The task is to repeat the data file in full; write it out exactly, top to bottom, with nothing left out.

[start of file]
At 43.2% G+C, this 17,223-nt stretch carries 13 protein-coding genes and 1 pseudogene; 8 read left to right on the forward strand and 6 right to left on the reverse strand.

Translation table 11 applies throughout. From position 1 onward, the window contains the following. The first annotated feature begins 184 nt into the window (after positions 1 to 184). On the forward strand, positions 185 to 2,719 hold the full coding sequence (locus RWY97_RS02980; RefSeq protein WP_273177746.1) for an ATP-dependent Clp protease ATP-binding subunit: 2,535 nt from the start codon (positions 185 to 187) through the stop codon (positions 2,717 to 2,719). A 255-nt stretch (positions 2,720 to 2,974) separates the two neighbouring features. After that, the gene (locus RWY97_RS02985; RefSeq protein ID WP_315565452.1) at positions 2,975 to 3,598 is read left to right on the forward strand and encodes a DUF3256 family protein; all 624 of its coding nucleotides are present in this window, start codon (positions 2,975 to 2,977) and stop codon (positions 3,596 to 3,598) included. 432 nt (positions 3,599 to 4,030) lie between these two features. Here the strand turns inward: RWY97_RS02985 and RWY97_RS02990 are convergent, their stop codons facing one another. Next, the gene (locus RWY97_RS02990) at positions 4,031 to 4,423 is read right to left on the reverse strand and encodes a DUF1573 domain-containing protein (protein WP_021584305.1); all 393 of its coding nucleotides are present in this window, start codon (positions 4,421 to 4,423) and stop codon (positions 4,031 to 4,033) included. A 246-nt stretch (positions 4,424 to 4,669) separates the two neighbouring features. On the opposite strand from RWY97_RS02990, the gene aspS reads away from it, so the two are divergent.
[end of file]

At 43.2% G+C, this 17,223-nt stretch carries 13 protein-coding genes and 1 pseudogene; 8 read left to right on the forward strand and 6 right to left on the reverse strand.

Translation table 11 applies throughout. From position 1 onward, the window contains the following. The first annotated feature begins 184 nt into the window (after positions 1 to 184). On the forward strand, positions 185 to 2,719 hold the full coding sequence (locus RWY97_RS02980; RefSeq protein WP_273177746.1) for an ATP-dependent Clp protease ATP-binding subunit: 2,535 nt from the start codon (positions 185 to 187) through the stop codon (positions 2,717 to 2,719). A 255-nt stretch (positions 2,720 to 2,974) separates the two neighbouring features. After that, the gene (locus RWY97_RS02985; RefSeq protein ID WP_315565452.1) at positions 2,975 to 3,598 is read left to right on the forward strand and encodes a DUF3256 family protein; all 624 of its coding nucleotides are present in this window, start codon (positions 2,975 to 2,977) and stop codon (positions 3,596 to 3,598) included. 432 nt (positions 3,599 to 4,030) lie between these two features. Here the strand turns inward: RWY97_RS02985 and RWY97_RS02990 are convergent, their stop codons facing one another. Next, the gene (locus RWY97_RS02990) at positions 4,031 to 4,423 is read right to left on the reverse strand and encodes a DUF1573 domain-containing protein (protein WP_021584305.1); all 393 of its coding nucleotides are present in this window, start codon (positions 4,421 to 4,423) and stop codon (positions 4,031 to 4,033) included. A 246-nt stretch (positions 4,424 to 4,669) separates the two neighbouring features. On the opposite strand from RWY97_RS02990, the gene aspS reads away from it, so the two are divergent.